Click for larger, or Movescount data.

And hiking. Really, more than I feel like spelling out; I’ll just say that they were all amazing, challenging, sometimes dangerous hikes, with some visits to old spots (like Falling Water Falls), as well as new ones:

Mystery Falls (Movescount)
Raccoon Mountain Caverns (Movescount)
Mountain Beautiful Trail & Incline #1 (Movescount)
Spiritualist Campground (Movescount)
Skyuka Spring (Movescount)
Cloudland Canyon – Bear Creek Trail (Movescount)
Falling Water Falls (Movescount)
Mushroom Rock/Suck Creek Gorge (Movescount)
Persimmon Branch Dual-Sport Ride (Movescount)


There we go, all caught up. Oh, and all this activity has been incorporated into the Master Adventure Map – if you want to be impressed and/or tired, you should check it out.

I’ve also been going through a full-blown purge out in the barn, because reasons. Lots and lots and lots of stuff gone, and more still to go. The practical upside of this – well, one of them, anyway – is that I have plenty of room for the motorbikes, kayaks, mountain bike, unicycle, and other devices I’m in a perpetual state of trying to kill myself on. Who says there’s not a plus side to being compulsively neat?

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Now, after going to all the trouble of writing all of…that, the most important thing: my sweet BlackJack turned 7 years old in February. Not only does that mean that we’ve been best pals for 7 years (technically, 7 years next Monday, since he was 8 weeks old when he came to me), it also means it’s been 7 years since the Great Unpleasantness. I don’t know where the years have gone. I don’t know where they’re going, either, but hopefully it’ll be more interesting than just stomping around in the forest by my onesies. Nonetheless, Happy Birthday, BJ.

Links:
Edwards Point MTB Ride Photo Album on Facebook
Old Harrison Paddle Photo Album on Facebook
Mystery Falls/Raccoon Mountain Photo Album on Facebook
Lookout Mountain Photo Album on Facebook
Cloudland Canyon/Bear Creek Photo Album on Facebook
Falling Water Falls/Mushroom Rock Photo Album on Facebook

Groundhog Day Again.

As is becoming more normal, it’s been a little bit. No real reason why; just the doldrums of winter (or something). It’s not like there hasn’t been a load of stuff going on; there has. Adventure, shopping, wrenching, injuries – it’s always something. So, just the highlights.

There was hiking, because of course there was. The first hike was a death march in the freezing cold from the bottom of Lookout Mountain at Reflection Riding, all the way to the top at Sunset Rock, followed by miles along the bluff, across the state line to Covenant College, down the mountain to Skyuka Spring, and back. 13.25 miles, and more than 1400′ in elevation. Really, really hard. Seriously, if you’ve been to Sunset Rock, think about what you see in the valley below, then imagine climbing all the way up. Compound that with ice all over the rocky ledges, a little sleet, and roaring mountain winds. Stupidly dangerous. But awesome.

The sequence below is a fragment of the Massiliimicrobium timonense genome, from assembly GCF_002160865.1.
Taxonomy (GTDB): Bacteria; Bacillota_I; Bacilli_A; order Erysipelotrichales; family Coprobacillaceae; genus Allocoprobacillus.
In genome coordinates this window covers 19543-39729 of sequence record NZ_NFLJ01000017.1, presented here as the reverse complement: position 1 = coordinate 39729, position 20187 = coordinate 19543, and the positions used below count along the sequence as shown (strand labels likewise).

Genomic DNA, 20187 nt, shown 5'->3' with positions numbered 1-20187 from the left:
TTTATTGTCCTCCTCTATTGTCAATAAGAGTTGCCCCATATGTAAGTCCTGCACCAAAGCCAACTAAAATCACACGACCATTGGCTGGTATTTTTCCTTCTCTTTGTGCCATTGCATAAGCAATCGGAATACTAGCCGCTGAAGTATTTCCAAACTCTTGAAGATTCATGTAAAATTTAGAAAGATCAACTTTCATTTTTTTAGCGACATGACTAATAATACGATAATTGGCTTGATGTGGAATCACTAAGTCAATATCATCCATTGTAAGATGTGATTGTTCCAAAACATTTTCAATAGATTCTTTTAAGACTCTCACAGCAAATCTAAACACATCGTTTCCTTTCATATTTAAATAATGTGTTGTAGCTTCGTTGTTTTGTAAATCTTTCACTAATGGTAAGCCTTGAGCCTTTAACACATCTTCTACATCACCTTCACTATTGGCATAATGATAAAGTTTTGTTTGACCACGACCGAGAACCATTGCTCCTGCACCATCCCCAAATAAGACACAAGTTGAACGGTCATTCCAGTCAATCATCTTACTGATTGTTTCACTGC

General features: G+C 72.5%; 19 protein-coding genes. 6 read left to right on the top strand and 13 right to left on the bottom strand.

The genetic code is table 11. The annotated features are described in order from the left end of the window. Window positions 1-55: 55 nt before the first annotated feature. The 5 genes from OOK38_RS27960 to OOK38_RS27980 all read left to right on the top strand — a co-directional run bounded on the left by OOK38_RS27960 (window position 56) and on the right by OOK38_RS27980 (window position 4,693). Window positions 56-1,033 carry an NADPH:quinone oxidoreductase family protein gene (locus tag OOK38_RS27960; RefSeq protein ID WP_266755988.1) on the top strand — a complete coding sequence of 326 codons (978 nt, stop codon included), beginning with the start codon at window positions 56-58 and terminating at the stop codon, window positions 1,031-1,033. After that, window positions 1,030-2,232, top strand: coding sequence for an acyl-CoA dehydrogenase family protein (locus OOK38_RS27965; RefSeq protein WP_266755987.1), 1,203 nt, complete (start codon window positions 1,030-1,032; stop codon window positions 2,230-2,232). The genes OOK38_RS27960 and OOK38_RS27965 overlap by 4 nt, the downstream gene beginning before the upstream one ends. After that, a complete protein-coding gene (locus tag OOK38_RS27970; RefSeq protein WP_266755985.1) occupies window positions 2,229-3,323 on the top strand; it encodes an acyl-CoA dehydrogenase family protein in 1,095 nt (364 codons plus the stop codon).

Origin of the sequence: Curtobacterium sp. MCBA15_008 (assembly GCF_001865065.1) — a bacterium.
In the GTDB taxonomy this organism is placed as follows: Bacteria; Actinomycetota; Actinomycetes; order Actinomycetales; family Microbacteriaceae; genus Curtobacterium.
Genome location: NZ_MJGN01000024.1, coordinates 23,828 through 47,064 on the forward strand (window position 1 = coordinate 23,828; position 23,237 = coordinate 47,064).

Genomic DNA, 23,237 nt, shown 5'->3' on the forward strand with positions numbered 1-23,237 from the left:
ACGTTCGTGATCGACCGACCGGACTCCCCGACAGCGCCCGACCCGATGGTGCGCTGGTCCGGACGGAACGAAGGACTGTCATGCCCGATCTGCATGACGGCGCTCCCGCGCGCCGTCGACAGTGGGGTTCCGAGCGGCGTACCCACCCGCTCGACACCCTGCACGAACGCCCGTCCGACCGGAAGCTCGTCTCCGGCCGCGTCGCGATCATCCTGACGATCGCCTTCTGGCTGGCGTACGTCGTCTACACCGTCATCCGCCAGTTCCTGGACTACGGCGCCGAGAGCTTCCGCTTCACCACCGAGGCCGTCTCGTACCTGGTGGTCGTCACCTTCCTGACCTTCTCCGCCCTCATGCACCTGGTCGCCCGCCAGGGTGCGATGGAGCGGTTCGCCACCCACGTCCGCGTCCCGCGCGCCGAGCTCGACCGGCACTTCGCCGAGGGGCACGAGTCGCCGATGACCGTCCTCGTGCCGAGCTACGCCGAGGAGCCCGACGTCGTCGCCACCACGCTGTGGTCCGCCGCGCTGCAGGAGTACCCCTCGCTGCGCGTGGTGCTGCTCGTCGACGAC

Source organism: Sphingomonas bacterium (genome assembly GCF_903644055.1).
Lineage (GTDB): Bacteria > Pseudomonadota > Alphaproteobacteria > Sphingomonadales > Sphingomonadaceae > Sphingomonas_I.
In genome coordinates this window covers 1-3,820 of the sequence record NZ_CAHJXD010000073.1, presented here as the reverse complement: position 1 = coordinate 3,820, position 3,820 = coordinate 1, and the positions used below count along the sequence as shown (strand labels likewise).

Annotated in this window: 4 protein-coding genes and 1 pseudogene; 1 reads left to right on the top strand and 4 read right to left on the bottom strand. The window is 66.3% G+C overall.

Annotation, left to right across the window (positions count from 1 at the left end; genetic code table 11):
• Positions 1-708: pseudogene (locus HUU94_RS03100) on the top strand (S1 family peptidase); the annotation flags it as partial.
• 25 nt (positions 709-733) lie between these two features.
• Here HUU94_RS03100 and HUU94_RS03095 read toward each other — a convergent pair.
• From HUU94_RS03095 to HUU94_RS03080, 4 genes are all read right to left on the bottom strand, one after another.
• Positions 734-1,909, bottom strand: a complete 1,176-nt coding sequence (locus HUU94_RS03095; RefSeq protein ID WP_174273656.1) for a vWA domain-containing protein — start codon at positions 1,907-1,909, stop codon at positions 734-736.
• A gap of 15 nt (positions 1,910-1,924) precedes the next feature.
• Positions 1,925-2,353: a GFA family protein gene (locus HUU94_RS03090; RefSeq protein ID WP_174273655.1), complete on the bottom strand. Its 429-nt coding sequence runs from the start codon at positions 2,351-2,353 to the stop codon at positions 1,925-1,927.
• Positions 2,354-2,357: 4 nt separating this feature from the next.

Lookout Mountain - Kiddie Trail to Sunset Rock

Click for larger, or check out the complete interactive Movescount map.

There’s one more significant trail I intend to conquer on that side of the mountain, and I’m also planning a hike up one side which will culminate in a ride back down on the Incline Railway. I’ve never been on the Incline. Never wanted to. But with my newfound “laughing in the face of death” attitude, why not? What’s the worst that could happen?

Next, on to the Rock Creek Gorge. This was the last major segment of the Three Gorges Segment of the Cumberland Trail that I needed to conquer, and I did (at great expense to my knee). This time, 14.15 miles in a really, really rugged gorge – but the scenery was totally worth it, and the weather was awesome.

Rock Creek Gorge Map

Click for larger, or see the interactive Movescount map.

Along the trail, I encountered a local (henceforth known as “Fat Ron Weasley”; I suspect in the woods because NASCAR wasn’t on) who warned of a pair of bears that frequent the area. Swell. Like Bones said, “I choose the danger – hell of a time to ask.” Reminder for next time – bring the bear repellant.